Rockies’ bullpen fails, offense a no-show in another loss to Dodgers
The Rockies’ discombobulated season of discontent continues.
An imploding bullpen and a disappearing offense were the usual suspects in a 9-3 loss to the powerful Dodgers Thursday night at Coors Field. The Dodgers have won eight of their last 11 games in LoDo, dating back to last season.
The Rockies managed only five hits, just two after the first inning — a lonely single by Kevin Pillar to lead off the seventh and a solo homer by Trevor Story in the eighth.
The Rockies have been held to three or fewer runs in five consecutive games, the longest single-season streak at home in franchise history.
“We haven’t been getting the job done, offensively, of late,” said Story, whose 11 homers lead the team. “Our pitchers have been getting the job done, especially our starters. We haven’t picked those guys up. That’s on us.”
Colorado — 11-16 at home, 22-27 overall and all but mathematically eliminated from the eight-team playoff field — got a decent start from lefty Kyle Freeland. But it all fell apart in the Dodgers’ six-run seventh inning; the most runs they have scored in an inning this season.
Los Angeles (36-15) sent 10 men to the plate, starting their hit parade with Kike Hernandez’s one-out double off of Freeland. When Freeland walked the next batter, Edwin Ríos, manager Bud Black pulled Freeland and inserted right-hander Carlos Estevez.
That move blew up quickly when the Dodgers scored four runs (three earned) in just one-third inning off Estevez. The big blows were a run-scoring single by Mookie Betts, an RBI double by Corey Seager and a two-run double down the left-field line by Will Smith.
“I think at that point, Kyle had sort of hit the wall,” Black said, explaining his decision to remove Freeland and go with Estevez, who now has an ERA of 7.89. “(Freeland’s) stuff wasn’t as crisp as I think it was (ending) the sixth.”
Following the sixth inning, Black and Freeland consulted in the dugout.
“(Freeland) said, ‘I’ll give you one more (inning),’ and I said, ‘Great, great, You’re throwing fine,” Black said. “But then he just lost a little bit of zip on his fastball. I think when he walked Rijos, that was a sign to take him out.”
As for the decision to pitch Estevez, who’s run hot and cold this season, Black said the reasons were two-fold. He said that Mychal Givens and Yency Almonte were unavailable and he thought Estevez had the firepower to do the job.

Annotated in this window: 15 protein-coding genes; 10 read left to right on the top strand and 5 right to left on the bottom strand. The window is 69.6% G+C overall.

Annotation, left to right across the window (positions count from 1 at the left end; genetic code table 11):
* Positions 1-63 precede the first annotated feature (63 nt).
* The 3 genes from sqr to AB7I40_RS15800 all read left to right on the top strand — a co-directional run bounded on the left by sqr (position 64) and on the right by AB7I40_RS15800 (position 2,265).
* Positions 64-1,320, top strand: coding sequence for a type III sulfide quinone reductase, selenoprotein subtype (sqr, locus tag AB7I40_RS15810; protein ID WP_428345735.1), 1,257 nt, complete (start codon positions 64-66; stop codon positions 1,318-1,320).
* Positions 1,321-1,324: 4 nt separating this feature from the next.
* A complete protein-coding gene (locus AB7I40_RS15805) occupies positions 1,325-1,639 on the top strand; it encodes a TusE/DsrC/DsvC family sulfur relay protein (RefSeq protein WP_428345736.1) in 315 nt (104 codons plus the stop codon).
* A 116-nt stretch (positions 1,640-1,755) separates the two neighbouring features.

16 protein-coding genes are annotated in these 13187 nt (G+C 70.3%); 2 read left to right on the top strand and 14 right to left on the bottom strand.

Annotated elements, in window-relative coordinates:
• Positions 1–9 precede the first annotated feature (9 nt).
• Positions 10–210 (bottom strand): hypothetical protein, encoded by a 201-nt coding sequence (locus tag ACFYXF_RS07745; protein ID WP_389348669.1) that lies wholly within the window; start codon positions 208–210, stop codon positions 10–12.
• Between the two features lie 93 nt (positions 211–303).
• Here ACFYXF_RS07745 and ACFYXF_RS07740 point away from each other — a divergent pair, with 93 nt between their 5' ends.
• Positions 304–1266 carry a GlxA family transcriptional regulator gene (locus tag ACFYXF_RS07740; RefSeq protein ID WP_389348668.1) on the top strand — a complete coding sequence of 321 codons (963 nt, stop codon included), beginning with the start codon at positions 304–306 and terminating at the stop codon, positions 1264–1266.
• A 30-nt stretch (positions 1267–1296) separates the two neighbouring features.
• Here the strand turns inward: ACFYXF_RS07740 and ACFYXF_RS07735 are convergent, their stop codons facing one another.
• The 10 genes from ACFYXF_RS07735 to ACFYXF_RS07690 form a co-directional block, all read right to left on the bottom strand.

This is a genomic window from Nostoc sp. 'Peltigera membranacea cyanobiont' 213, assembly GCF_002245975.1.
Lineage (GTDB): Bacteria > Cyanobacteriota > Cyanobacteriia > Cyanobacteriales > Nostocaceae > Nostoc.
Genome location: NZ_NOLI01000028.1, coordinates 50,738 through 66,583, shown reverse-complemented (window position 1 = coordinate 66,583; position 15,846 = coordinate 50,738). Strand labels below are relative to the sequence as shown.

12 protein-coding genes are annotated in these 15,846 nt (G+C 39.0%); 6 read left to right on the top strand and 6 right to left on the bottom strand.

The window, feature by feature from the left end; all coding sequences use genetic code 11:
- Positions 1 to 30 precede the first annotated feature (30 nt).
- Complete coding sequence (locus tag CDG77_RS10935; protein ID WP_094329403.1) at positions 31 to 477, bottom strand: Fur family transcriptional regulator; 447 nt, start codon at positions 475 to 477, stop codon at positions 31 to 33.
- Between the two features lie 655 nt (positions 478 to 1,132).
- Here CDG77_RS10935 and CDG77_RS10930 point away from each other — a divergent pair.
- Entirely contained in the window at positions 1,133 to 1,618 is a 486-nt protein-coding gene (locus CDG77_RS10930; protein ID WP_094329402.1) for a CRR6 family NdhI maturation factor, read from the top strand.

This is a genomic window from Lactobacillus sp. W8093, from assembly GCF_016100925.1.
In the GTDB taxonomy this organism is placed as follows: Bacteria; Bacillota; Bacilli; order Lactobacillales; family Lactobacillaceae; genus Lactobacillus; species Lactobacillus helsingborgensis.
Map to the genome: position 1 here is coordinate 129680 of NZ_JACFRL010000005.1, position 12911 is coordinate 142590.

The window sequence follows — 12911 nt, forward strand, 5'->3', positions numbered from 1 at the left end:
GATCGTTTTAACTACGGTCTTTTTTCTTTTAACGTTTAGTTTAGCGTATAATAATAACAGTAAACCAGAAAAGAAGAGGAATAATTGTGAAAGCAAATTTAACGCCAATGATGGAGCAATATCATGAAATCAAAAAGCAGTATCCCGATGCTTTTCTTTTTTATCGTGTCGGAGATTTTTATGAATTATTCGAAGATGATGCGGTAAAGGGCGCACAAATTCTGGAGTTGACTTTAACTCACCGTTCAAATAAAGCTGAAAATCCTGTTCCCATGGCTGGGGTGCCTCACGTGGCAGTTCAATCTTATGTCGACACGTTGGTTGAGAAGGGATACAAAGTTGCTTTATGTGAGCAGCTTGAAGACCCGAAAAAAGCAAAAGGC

“We went with Carlos who had three days of rest was been throwing with good velocity of late,” Black said, noting that the right-hander’s fastball was hitting 98-99 mph.
But has been the case so often lately, Estevez’s pitch location was poor and the Dodgers took full advantage. The Rockies, by the way, have allowed 27 of 66 inherited runners to score this season. That’s 40.9% and ranks last in the National League and is currently the worst percentage in franchise history.
The Dodgers added a leadoff solo homer by Ríos off Wade Davis in the eighth. Davis, who’s struggled with a shoulder injury most of the season, pitched for the first time since July 31.
Rockies starters entered the game having posted a 2.10 ERA with four quality starts in the first five games of the homestand. Freeland couldn’t continue that trend, giving up four runs on six hits in 6 1/3 innings, but given the current state of Colorado’s offense, it didn’t really matter.
“I felt really good,” Freeland said. “The pitch mix was really good tonight and Tony (Wolters) really was calling a great game behind the dish. I had a good slider and an on-point changeup that was keeping them off-balance.
“So, I was overall happy with it. We wanted to finish that seventh inning there and keep it a tie ballgame. But overall I felt good about my performance.”
The Dodgers nearly blew the game open in the fourth but the gritty Freeland was able to limit the damage to just two runs. Seager — who finished a triple short of the cycle — led off with a 424-foot liner into the right-field seats, and then the Dodgers packed the bases with two outs when Freeland’s inside pitch barely grazed Chris Taylor. The Rockies no doubt took a deep breath when Ríos drove the ball deep to left but the Rockies’ Raimel Tapia caught it on the warning track for the final out.
The Rockies plated a 2-0 lead in the first inning by doing something they have failed to do most of this season: string together solid at-bats. Tapia led off with a single, Story doubled and Charlie Blackmon drove home Tapia with a sacrifice fly to right. When Pillar drove in Story with a two-out single, the cheers from the Rockies bench reverberated through the mostly empty ballpark.
But then Dodgers left-hander Julio Urías shut up the Rockies, setting down 13 in a row before Tapia reached on an error on a hard grounder off third baseman Edwin Ríos’ glove to lead off the sixth. But Urias got Story to fly out to right and Blackmon to ground out to third. Into the game came reliever Dylan Floro, who got the struggling Nolan Arenado to foul out to first.